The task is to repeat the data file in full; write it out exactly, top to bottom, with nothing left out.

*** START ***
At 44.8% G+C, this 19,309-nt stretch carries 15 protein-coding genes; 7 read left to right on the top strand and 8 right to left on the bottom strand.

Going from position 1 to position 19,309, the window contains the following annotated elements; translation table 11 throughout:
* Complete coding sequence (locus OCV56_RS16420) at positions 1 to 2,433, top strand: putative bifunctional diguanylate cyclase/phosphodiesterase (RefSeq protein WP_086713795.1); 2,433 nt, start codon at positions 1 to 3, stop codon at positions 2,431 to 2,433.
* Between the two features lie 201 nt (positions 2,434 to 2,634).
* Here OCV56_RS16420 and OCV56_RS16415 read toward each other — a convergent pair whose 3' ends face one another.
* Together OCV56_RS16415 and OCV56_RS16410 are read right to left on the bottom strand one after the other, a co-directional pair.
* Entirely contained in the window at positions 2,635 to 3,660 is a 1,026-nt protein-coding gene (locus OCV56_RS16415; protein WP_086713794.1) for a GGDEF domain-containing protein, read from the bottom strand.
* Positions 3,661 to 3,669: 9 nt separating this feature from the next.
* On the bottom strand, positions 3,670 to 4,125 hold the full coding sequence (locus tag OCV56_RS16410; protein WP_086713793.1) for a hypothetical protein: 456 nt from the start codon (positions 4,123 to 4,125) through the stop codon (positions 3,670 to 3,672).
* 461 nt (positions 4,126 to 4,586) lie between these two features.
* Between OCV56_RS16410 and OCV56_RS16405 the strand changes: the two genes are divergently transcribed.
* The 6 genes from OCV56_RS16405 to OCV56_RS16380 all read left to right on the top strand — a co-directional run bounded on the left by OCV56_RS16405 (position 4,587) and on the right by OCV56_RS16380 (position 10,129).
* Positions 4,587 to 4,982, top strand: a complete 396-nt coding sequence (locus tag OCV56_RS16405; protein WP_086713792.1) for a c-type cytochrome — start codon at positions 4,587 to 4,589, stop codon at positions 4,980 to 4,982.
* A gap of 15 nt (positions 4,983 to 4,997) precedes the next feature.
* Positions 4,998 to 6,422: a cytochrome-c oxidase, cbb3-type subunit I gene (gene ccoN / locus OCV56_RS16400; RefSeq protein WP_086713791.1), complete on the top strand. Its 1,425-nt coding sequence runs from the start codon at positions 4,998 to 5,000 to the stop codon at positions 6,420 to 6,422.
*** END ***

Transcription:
At 44.8% G+C, this 19,309-nt stretch carries 15 protein-coding genes; 7 read left to right on the top strand and 8 right to left on the bottom strand.

Going from position 1 to position 19,309, the window contains the following annotated elements; translation table 11 throughout:
* Complete coding sequence (locus OCV56_RS16420) at positions 1 to 2,433, top strand: putative bifunctional diguanylate cyclase/phosphodiesterase (RefSeq protein WP_086713795.1); 2,433 nt, start codon at positions 1 to 3, stop codon at positions 2,431 to 2,433.
* Between the two features lie 201 nt (positions 2,434 to 2,634).
* Here OCV56_RS16420 and OCV56_RS16415 read toward each other — a convergent pair whose 3' ends face one another.
* Together OCV56_RS16415 and OCV56_RS16410 are read right to left on the bottom strand one after the other, a co-directional pair.
* Entirely contained in the window at positions 2,635 to 3,660 is a 1,026-nt protein-coding gene (locus OCV56_RS16415; protein WP_086713794.1) for a GGDEF domain-containing protein, read from the bottom strand.
* Positions 3,661 to 3,669: 9 nt separating this feature from the next.
* On the bottom strand, positions 3,670 to 4,125 hold the full coding sequence (locus tag OCV56_RS16410; protein WP_086713793.1) for a hypothetical protein: 456 nt from the start codon (positions 4,123 to 4,125) through the stop codon (positions 3,670 to 3,672).
* 461 nt (positions 4,126 to 4,586) lie between these two features.
* Between OCV56_RS16410 and OCV56_RS16405 the strand changes: the two genes are divergently transcribed.
* The 6 genes from OCV56_RS16405 to OCV56_RS16380 all read left to right on the top strand — a co-directional run bounded on the left by OCV56_RS16405 (position 4,587) and on the right by OCV56_RS16380 (position 10,129).
* Positions 4,587 to 4,982, top strand: a complete 396-nt coding sequence (locus tag OCV56_RS16405; protein WP_086713792.1) for a c-type cytochrome — start codon at positions 4,587 to 4,589, stop codon at positions 4,980 to 4,982.
* A gap of 15 nt (positions 4,983 to 4,997) precedes the next feature.
* Positions 4,998 to 6,422: a cytochrome-c oxidase, cbb3-type subunit I gene (gene ccoN / locus OCV56_RS16400; RefSeq protein WP_086713791.1), complete on the top strand. Its 1,425-nt coding sequence runs from the start codon at positions 4,998 to 5,000 to the stop codon at positions 6,420 to 6,422.